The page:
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The UK gambling regulator this week banned gambling on credit cards, saying it aimed to stop people “gambling with money they don’t have.”
The ban applies to all forms of online gambling except the lottery and kicks in on April 14.
The news was met, by financial markets at least, with a relative shrug. Gambling company share prices briefly dipped a percent or two before rebounding.
According to the UK Gambling Commission, credit cards are “disproportionately used for gambling by individuals who are experiencing harm.”
The regulator said 800,000 people gambled on credit cards in the UK in 2018, equivalent to 8% of all gamblers. It added that 22% of credit card gamblers are problem gamblers.
The data, however, is not overly robust.
The last figure, for instance, comes from a Populus study of 2,000 representative UK adults. One hundred fifty of those adults had used a credit card to gamble online, and 22% of the 150 were classed as problem gamblers.
In other words, a total of 33 problem gamblers using credit cards informed the decision.
Despite the relatively shaky data, the decision was not unexpected. There is an ongoing political and media backlash against the gambling industry in the UK, and the regulator needed to be seen as doing something.
“Most operators knew this was coming and are prepared for it,” said Joe Saumarez Smith, the Chief Executive of gambling consultancy Sports Gaming Ltd. “The industry was foolish not to do this itself. Most people playing on credit cards are more cash strapped than average players and it’s an easy win to ban it.”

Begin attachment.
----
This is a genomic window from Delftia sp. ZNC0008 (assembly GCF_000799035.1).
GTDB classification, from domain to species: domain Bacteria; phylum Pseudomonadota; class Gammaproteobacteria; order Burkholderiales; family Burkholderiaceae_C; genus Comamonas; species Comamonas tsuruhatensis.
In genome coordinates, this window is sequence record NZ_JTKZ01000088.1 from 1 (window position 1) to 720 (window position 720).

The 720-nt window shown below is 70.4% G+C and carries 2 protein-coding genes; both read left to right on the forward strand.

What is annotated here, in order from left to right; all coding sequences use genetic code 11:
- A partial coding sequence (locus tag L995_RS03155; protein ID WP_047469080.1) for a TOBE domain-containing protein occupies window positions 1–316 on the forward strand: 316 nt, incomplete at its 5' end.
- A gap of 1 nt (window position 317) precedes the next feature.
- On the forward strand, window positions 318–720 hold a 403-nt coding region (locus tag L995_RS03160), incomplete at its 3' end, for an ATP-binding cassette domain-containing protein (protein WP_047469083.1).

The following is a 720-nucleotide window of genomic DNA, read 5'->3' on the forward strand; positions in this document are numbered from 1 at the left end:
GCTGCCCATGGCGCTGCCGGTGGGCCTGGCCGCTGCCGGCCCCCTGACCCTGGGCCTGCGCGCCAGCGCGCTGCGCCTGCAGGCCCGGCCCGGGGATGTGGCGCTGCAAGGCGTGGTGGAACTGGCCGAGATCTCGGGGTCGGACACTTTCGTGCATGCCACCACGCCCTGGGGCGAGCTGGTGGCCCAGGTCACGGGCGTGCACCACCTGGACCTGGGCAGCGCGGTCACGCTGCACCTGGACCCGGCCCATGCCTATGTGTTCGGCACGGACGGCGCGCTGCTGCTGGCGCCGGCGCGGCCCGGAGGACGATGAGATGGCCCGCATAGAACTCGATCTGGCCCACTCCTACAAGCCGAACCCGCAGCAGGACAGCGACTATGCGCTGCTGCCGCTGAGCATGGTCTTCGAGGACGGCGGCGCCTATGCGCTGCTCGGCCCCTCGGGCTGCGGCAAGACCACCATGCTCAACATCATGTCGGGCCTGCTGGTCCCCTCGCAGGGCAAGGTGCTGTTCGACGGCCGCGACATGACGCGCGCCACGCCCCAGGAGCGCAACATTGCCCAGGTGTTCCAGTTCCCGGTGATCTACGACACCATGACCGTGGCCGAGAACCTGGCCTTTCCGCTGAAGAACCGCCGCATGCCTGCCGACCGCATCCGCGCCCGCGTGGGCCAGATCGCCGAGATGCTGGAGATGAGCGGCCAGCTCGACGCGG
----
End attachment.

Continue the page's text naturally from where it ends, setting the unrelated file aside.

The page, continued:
There are questions about the effectiveness of a credit card ban. UK operators over the last two years have already been forced to identify and cut off problem gamblers who would be typically bet with credit cards.
“If this was imposed in 2017 it might have had an impact on revenues,” Saumarez Smith said, “but many of those players have already been turned off.”
Irish brokerage Davy estimated the ban was a single-digit revenue risk for UK operators. The broker said the number of people using only credit cards to gamble was much lower than the UKGC’s estimates.
There are also ways around a credit card ban for determined gamblers.
Players can, in many cases, simply fund an e-wallet like PayPal with a credit card then use the wallet to fund their account. Operators have been told to work with e-wallets to stop this, but there are similar circumventions with prepaid cards that are not so easily addressed.
The day after the UK ban was announced, a Spanish consumer rights body called for similar controls in Spain. In fact, nearly every regulated gambling market is trending toward greater restrictions on gambling and more protection for potentially vulnerable consumers.
It’s not inconceivable to think that a similar ban could ultimately be imposed in the US, where it would likely have a much greater impact. Between 15-20% of online gambling deposits in the US are currently made via credit card, roughly double the UK number.
A World Class Payments report additionally found there are roughly 2.9 credit cards per head in the US compared to 0.88 in the UK. While a ban on credit card gambling in the US might not be imminent, it would no doubt be impactful.